Pet Joint Pain may be Linked to Aggressive Behavior

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Naturecast Pet Products issues a new advisory for pet owners about how pet joint pain can cause dogs to act aggressively and additionally offers tips so pet owners can identify pet joint pain.

Dogs that have sudden outbursts of aggression may actually be experiencing joint pain.

On November 11th, Naturecast Pet Products issued its new advisory for pet owners about how dog aggression may be linked to pet joint pain. Dogs that have never shown aggressive tendencies that have sudden outbursts of aggression may actually be experiencing joint pain. This has been substantiated in various studies. For instance, a study conducted at the Autonomous University of Barcelona during 2010 and 2011, published in the Journal of Veterinary Behavior, suggested that the most common circumstance involved in dog aggression is pain.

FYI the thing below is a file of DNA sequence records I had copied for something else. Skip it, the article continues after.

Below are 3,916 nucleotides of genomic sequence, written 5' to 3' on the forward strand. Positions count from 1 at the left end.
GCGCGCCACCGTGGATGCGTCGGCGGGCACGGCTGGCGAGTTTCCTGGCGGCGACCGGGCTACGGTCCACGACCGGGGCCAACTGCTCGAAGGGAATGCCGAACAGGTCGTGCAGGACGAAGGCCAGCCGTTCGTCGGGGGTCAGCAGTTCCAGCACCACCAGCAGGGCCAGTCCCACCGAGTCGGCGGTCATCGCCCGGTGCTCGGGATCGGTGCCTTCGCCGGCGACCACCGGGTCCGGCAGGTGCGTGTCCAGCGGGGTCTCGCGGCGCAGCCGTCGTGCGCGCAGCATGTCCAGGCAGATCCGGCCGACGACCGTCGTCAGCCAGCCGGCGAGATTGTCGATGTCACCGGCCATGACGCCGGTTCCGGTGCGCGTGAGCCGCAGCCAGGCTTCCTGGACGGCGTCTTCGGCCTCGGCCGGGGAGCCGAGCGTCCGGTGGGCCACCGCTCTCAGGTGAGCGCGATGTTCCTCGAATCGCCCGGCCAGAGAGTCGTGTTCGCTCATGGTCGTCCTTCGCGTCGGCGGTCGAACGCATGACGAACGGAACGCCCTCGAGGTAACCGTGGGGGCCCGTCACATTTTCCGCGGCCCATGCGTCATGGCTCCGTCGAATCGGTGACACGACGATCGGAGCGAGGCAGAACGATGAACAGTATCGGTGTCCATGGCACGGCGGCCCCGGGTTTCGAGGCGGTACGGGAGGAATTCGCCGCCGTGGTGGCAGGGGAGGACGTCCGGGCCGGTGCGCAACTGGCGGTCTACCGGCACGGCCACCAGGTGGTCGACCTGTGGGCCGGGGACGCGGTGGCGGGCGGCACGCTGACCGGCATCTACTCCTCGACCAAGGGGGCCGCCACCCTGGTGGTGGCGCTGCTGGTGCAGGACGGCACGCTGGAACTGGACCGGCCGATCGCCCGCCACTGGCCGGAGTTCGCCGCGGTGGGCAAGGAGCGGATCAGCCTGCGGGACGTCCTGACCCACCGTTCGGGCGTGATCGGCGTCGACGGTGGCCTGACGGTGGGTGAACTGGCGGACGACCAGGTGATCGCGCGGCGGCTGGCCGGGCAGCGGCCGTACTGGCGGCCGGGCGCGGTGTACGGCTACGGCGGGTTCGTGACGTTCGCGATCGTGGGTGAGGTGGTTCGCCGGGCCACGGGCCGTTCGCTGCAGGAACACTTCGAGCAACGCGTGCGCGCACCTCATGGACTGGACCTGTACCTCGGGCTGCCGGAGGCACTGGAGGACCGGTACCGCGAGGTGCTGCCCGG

Pets may become aggressive despite not having previously shown signs of pain. Previous research also showed that dogs that were already aggressive tended to become even more aggressive. And, that dogs that had never been aggressive before the pain began tended to display the aggression when the owner was trying to control them.

There are signs that indicate that a pet is suffering from joint pain. He or she may get up slowly after sleeping, be reluctant to run or even walk, or have trouble hopping into the car. In the worst cases, he or she yelps when he/she is petted. According to researchers, other common signs that a dog may be in pain are excessive panting when at rest, increased restlessness, suddenly lethargy, and trembling.

Pet joint pain commonly occurs in older dogs and that certain breeds that are known for higher pain tolerance may even exhibit less outward signs of pain, so it’s recommended to be acutely aware to any changes in behavior.

Naturecast’s Pet Products offers a solution for pets in pain with the Rejoinenator, a natural joint pain supplement with dog and cat formulas. To learn more about Naturecast Pet Products and the Rejointenator, go to

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Paul Lawrence
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